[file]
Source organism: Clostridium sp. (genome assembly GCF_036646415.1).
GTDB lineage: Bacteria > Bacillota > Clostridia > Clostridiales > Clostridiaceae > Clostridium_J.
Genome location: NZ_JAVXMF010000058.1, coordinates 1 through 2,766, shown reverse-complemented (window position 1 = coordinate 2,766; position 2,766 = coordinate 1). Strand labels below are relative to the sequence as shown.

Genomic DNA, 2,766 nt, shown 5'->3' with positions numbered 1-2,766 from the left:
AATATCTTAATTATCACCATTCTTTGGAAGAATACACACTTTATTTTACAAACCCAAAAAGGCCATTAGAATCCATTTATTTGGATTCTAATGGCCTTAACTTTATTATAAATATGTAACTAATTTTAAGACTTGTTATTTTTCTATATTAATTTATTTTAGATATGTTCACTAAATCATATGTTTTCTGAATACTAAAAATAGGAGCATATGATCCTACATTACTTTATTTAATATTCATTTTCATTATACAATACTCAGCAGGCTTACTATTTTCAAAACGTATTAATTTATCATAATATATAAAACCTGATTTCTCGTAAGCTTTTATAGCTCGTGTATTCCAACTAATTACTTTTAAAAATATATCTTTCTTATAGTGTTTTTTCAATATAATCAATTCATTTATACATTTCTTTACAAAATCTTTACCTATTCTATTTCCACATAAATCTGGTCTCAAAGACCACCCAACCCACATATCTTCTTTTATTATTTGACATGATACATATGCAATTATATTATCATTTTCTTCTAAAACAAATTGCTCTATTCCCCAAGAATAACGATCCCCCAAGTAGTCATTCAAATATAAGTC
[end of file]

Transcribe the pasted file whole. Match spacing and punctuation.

Source organism: Clostridium sp. (genome assembly GCF_036646415.1).
GTDB lineage: Bacteria > Bacillota > Clostridia > Clostridiales > Clostridiaceae > Clostridium_J.
Genome location: NZ_JAVXMF010000058.1, coordinates 1 through 2,766, shown reverse-complemented (window position 1 = coordinate 2,766; position 2,766 = coordinate 1). Strand labels below are relative to the sequence as shown.

Genomic DNA, 2,766 nt, shown 5'->3' with positions numbered 1-2,766 from the left:
AATATCTTAATTATCACCATTCTTTGGAAGAATACACACTTTATTTTACAAACCCAAAAAGGCCATTAGAATCCATTTATTTGGATTCTAATGGCCTTAACTTTATTATAAATATGTAACTAATTTTAAGACTTGTTATTTTTCTATATTAATTTATTTTAGATATGTTCACTAAATCATATGTTTTCTGAATACTAAAAATAGGAGCATATGATCCTACATTACTTTATTTAATATTCATTTTCATTATACAATACTCAGCAGGCTTACTATTTTCAAAACGTATTAATTTATCATAATATATAAAACCTGATTTCTCGTAAGCTTTTATAGCTCGTGTATTCCAACTAATTACTTTTAAAAATATATCTTTCTTATAGTGTTTTTTCAATATAATCAATTCATTTATACATTTCTTTACAAAATCTTTACCTATTCTATTTCCACATAAATCTGGTCTCAAAGACCACCCAACCCACATATCTTCTTTTATTATTTGACATGATACATATGCAATTATATTATCATTTTCTTCTAAAACAAATTGCTCTATTCCCCAAGAATAACGATCCCCCAAGTAGTCATTCAAATATAAGTC